The AHD organizes indicators across three main dimensions: housing market, housing conditions and affordability, and public policies related to affordable housing. Under the housing market dimension, indicators cover aspects such as housing stock, prices, and tenure distribution. The housing conditions dimension encompasses metrics ranging from overburden rates to the ability to maintain adequate warmth in housing, along with statistics on homelessness. The third dimension, public policies, focuses on variables such as the provision of social housing, subsidies, and regulatory frameworks.

Each indicator within the database offers data, relevant definitions, methodologies, and key findings. This structured approach allows for easy comparison of different countries and their respective affordable housing situations. Furthermore, the indicators address issues of comparability, data reliability, and may include raw data or descriptive information across countries.

In summary, the OECD Affordable Housing Database offers a reliable and comprehensive dataset on affordability within the world's most influential economies, facilitating informed policy decisions and international comparisons.

Canadian Observatory on Homelessness

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Canadian Observatory on Homelessness

Mismatches Vulnerable groups
Policies and regulations Data and monitoring Evaluation and impact

Main objectives of the project

The Canadian Observatory on Homelessness is a dynamic research and policy partnership committed to ending homelessness in Canada and beyond. With its flagship projects like the Homeless Hub and the Systems Planning Collective, it offers comprehensive resources and guidance to empower stakeholders at all levels. By emphasizing accessibility and practicality in its approach, the COH continues to lead the charge in leveraging research for tangible action and positive change.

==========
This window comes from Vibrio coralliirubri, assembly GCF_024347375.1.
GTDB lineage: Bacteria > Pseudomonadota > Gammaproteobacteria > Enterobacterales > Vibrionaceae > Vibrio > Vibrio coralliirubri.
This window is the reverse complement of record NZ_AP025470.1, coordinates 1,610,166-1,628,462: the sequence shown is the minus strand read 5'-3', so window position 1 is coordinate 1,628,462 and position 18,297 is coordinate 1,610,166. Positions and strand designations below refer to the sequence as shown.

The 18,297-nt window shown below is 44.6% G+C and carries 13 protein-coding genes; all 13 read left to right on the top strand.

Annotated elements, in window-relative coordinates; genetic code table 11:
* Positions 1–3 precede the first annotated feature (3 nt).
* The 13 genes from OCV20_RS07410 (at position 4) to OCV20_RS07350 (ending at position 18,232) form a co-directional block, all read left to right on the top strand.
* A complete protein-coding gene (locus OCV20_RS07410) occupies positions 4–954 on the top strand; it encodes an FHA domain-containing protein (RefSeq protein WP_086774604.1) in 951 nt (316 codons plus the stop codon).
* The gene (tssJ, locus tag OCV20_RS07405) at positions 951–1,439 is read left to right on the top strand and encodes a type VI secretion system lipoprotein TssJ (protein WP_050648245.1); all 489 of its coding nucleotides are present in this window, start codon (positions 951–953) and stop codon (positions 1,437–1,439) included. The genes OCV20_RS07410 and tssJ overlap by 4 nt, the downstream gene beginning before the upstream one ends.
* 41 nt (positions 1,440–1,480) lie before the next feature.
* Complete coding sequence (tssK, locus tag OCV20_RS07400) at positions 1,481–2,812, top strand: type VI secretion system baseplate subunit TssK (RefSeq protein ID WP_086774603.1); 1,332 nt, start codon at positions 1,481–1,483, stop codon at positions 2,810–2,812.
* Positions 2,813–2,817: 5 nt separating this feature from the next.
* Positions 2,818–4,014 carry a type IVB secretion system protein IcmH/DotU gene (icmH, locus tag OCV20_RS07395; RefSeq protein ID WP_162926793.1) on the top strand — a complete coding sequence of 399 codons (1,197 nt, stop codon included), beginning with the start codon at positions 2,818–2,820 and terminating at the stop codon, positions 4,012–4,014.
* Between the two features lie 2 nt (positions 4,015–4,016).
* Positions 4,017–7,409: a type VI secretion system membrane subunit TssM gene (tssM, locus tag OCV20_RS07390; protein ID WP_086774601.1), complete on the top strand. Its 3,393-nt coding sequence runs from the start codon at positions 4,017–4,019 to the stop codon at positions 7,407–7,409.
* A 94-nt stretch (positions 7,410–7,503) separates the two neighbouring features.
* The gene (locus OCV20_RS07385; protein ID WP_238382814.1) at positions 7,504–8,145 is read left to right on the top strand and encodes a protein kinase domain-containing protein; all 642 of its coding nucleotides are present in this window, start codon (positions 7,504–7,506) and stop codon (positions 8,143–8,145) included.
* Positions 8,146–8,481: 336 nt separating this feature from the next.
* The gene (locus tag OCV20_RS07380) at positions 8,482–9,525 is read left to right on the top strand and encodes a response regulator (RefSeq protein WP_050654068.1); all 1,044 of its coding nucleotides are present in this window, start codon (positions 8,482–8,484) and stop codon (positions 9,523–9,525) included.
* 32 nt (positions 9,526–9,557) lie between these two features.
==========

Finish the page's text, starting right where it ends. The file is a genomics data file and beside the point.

Date

  • 2008: Implementation

Stakeholders

  • York University
  • Canadian Observatory on Homelessness

Location

Continent: North America
Country/Region: Canada, Toronto

Description

The Canadian Observatory on Homelessness, under the leadership of President & CEO Stephen Gaetz, is a non-partisan research and policy partnership involving academics, decision-makers, service providers, and individuals with lived experiences of homelessness. Initially established as the Canadian Homelessness Research Network in 2008 through funding from the Social Sciences and Humanities Research Council, it has since evolved into a global leader in homelessness solutions and knowledge mobilization practices.

Going beyond the traditional role of a research institute, the COH collaborates with partners to conduct research aimed at influencing solutions to homelessness. With a focus on bridging the gap between research, policy, and practice, it supports service providers, policymakers, and governments in enhancing their capacity to address homelessness effectively.

One of its flagship projects is the Homeless Hub, renowned as the largest library of homelessness research globally. Originally launched in 2007 with 500 resources, it underwent a redesign in 2018 to provide access to over 30,000 resources, including plain-language reports, tools, and frameworks. Notably, the Homeless Hub serves as a vital tool for policymakers, offering a wealth of information on homelessness policies, case studies, and best practices. Additionally, it functions as a data portal, offering comprehensive community profiles detailing homelessness data for each Canadian province and outlining effective policies for ending homelessness.

What distinguishes the COH from other online libraries or databases is its approach to research material. Emphasizing accessibility and practicality, it presents evidence-based research in clear language, along with actionable recommendations. This commitment to making homelessness research readily available to all underscores the belief that solutions should be grounded in research.